That simply isn’t true in this case.  Sam is your justice. Please plunk for Sam.  Please spread the word.

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Face It: If You Were an Immigrant, You’d Be Turned Away from Trump’s America

Hell, I’d be turned away, and I’m a highly educated, highly articulate, decently well-off white(ish) person with some little shred of public notability.

Trump’s “merit-based immigration” is a bullshit system that

favors big-money investors who want to buy citizenship while simultaneously draining all the best technical minds from the developing world and consigning them to being well-paid slaves at the pleasure of major tech companies.

art by DonkeyHotey https://www.flickr.com/photos/donkeyhotey/
(art by DonkeyHotey)

It’s callous, crass, penny-pinching robber-baron capitalism that will to jack-shit to stem illegal immigration, create a class of disaffected young men with weak ties to their American communities and strong ties to their home countries, and leave the average American worker to fight for jobs picking cotton, making Starbucks, and driving Uber.

How Many Americans Would Pass an Immigration Test Endorsed by Trump?

I’ve talked to a few Trump voters in the last several months (I need to get a new roof on my house), and it is precisely bait-and-switch shit like this that has them pissed and cynical as hell.

And those folks have guns, Mr. President.

Dr. Martin Luther King, the Eight Commandments, and Bending the Arc of History

Little things like this are why I love and admire MLK and, by extension, humans in general. I’d like to suggest to you that the first eight items on this list would make an *excellent* daily substitute for the 10 Commandments. If you’re not natively inclined to be Of the Book, then please consider the possibility that this constitutes an acceptable non-sectarian Watchword (if you wanna strike “pray for guidance and” from Commandment #3, I’ve got no beef with that; it all amounts to the same thing as far as me and my Magic(k)al Sky Faerie are concerned).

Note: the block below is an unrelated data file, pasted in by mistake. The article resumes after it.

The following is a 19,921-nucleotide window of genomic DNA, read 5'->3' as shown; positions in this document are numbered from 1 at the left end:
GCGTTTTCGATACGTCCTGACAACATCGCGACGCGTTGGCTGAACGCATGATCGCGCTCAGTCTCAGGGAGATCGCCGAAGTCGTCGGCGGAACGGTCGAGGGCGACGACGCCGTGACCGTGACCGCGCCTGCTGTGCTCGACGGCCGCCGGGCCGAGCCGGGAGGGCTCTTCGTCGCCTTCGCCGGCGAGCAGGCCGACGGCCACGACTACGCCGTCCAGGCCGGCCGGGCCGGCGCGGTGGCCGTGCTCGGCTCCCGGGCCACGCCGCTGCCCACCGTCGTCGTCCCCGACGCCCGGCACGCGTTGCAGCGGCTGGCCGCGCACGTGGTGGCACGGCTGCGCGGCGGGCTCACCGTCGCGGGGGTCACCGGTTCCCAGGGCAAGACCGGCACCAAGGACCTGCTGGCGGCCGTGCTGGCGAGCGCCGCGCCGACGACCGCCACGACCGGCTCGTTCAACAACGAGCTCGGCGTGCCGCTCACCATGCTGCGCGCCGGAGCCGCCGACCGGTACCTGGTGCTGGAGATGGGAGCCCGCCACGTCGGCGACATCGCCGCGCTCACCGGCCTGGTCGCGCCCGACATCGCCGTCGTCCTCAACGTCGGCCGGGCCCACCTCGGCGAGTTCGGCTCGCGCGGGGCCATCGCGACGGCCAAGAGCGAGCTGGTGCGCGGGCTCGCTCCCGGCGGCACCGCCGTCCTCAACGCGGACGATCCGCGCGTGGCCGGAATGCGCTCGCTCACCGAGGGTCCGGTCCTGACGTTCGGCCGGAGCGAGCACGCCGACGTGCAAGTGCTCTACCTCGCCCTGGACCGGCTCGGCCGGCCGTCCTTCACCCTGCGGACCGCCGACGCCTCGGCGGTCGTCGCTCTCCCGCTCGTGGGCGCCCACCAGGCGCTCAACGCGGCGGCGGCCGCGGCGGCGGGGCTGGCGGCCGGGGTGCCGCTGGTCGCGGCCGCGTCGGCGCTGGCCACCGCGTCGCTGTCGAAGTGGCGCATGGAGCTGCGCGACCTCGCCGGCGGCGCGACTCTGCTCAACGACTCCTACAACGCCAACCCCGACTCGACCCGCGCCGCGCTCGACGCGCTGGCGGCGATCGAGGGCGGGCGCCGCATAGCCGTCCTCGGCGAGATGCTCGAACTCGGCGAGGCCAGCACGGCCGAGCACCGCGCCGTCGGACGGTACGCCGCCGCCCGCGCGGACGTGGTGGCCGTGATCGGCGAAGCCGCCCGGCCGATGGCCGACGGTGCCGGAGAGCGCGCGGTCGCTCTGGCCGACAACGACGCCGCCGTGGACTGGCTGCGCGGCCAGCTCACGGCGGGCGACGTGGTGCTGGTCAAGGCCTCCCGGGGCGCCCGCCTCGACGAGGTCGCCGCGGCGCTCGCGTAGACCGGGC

Remember: The arc of the moral universe is long, but it bends towards justice—provided that we get up every morning and put our weight towards bending that mutherfucker. It ain’t gonna bend on its own.

The 8 Commandments might read:

  1. Not all people in power are opposed to Justice. Accept goodwill on the part of many.
  2. All resources are for the use of all people. Take a vacant seat.
  3. Pray for guidance and commit yourself to complete non-violence in word and action.
  4. Demonstrate the calm dignity of our people in your actions.
  5. In all things observe ordinary rules of courtesy and good behavior.
  6. Remember that this is not a victory for us alone, but for all humanity. Do not boast! Do not brag!
  7. Be quiet but friendly; proud, but not arrogant; joyous, but not boisterous.
  8. Be loving enough to absorb evil and understanding enough to turn an enemy into a friend.

These are our commandments now. Keep them in your hearts, teach them to your children, talk about them when you sit at home and when you walk along the road, when you lie down and when you rise up. Bind them as symbols on your arm. Write them on the doorframes of your houses and on your gates. Hear, and be careful to obey, so that it may go well with us and that we may increase greatly in a land flowing with milk and honey, just as the Lord, the God of our ancestors, promised us.

Amen

(document via Slate)